2014-07-12 by Terence Yancey and Mícheál Madden [http://socialistorganizer.org/montreal-student-movement-convention-stresses-need-for-student-unionism/]:
Terence Yancey is a student at Santa Monica Community College. Micheál
Madden is a student at City College of San Francisco. Both participated
in the Montreal Student Movement Convention.
“Growing international student movement with the perspective of struggle points the way forward in the fight for public education”
Attacks on public education are taking place at an unprecedented level across the county, and much of the world. From school closures and standardized testing in K-12 education to skyrocketing tuition and student debt at the university level, these attacks in some form affect almost every community. While there have been pockets of resistance across the continent, struggles of student unions in Quebéc and the teachers union in Chicago for example, and even some victories, overall public education is finding itself, even more so than before, on austerity’s chopping block. Through these struggles, student activists are sharing the stories and lessons learned and building international networks to fight for public education.
In Montreal, student organizers hosted the Montreal Student Movement Convention to bring together student activists from across the continent to “unite North America’s progressive student organizations, share both tactics and struggles with other organizers, and learn lessons from the past to shape future movements.” The four-day convention, held June 19-22, was held at the Université du Québec à Montréal (UQAM). Several hundred students from across Canada and the United States attended. There were also students from Mexico, China, Australia and Russia.
The Significance of Quebec -
Quebec has strong significance within the student movement. In 2012, the provincial government attempted to implement a tuition increase of 75% from $2,168 to $3,793. Through the mobilization tool of their union, ASSE, students were able to build strikes on campuses all across Quebec, at first slowly, but then with gathering strength and momentum.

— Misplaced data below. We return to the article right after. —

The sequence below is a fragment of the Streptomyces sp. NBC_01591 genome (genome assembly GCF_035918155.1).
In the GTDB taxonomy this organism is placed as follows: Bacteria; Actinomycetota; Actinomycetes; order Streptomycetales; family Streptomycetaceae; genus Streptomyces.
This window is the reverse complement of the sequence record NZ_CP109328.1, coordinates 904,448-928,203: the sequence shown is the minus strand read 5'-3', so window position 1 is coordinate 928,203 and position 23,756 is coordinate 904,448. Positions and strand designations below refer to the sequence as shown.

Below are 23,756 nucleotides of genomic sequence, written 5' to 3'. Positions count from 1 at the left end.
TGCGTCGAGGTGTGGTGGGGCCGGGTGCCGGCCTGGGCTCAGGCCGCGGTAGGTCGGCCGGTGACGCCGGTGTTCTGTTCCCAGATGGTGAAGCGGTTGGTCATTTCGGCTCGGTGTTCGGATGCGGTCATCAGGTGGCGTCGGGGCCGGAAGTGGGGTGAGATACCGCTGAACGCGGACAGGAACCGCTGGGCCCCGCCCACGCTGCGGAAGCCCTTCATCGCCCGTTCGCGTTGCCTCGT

To form a united front with other student unions against the government’s intent to raise student tuition levels, ASSE temporarily opened its structures to form a strike coalition known as CLASSE. At its peak, the movement against the provincial government’s policies involved some 300,000 people in the largest march Quebec has ever seen.
Eventually the state was forced to hold new elections to steer the movement into a wall, with promises from the Quebecois Nationalist Party not to raise tuition that were betrayed once they took office. The movement receded after an intense seven months of struggle. While Quebec students at the conference were openly critical about the achievements and workings of their own movement, U.S. students were inspired by the energy and the lessons they drew upon.
Across the U.S., students are beginning to introduce the idea of student unionism to their campuses through advocacy groups in the various struggles facing their communities. At Portland State University, tuition increases, a proposal to deputize campus security and contingent faculty’s fight for job security mobilized organizers on the campus to begin organizing the Portland State University Student Union (PSUSU). In California, the lessons learned from the mobilizations against budget cuts and tuition increases during the Occupy movement, led organizers to begin the California Student Union (CASU) project, an attempt to connect the struggles across the state and build a sustainable and democratic infrastructure for continuity within the movement.
Student union supporters at Ohio University won their student government elections, and were able to expose the limits of student government’s ability to independently represent the student body. However, they were able to effectively use student government to the extent possible to acquire funds for student organizing, get their viewpoint out in the student newspaper and have the access to organize various departments and constituencies on campus. Ultimately, however, they concluded the student government only has “the illusion of power,” as true power lies with the administration.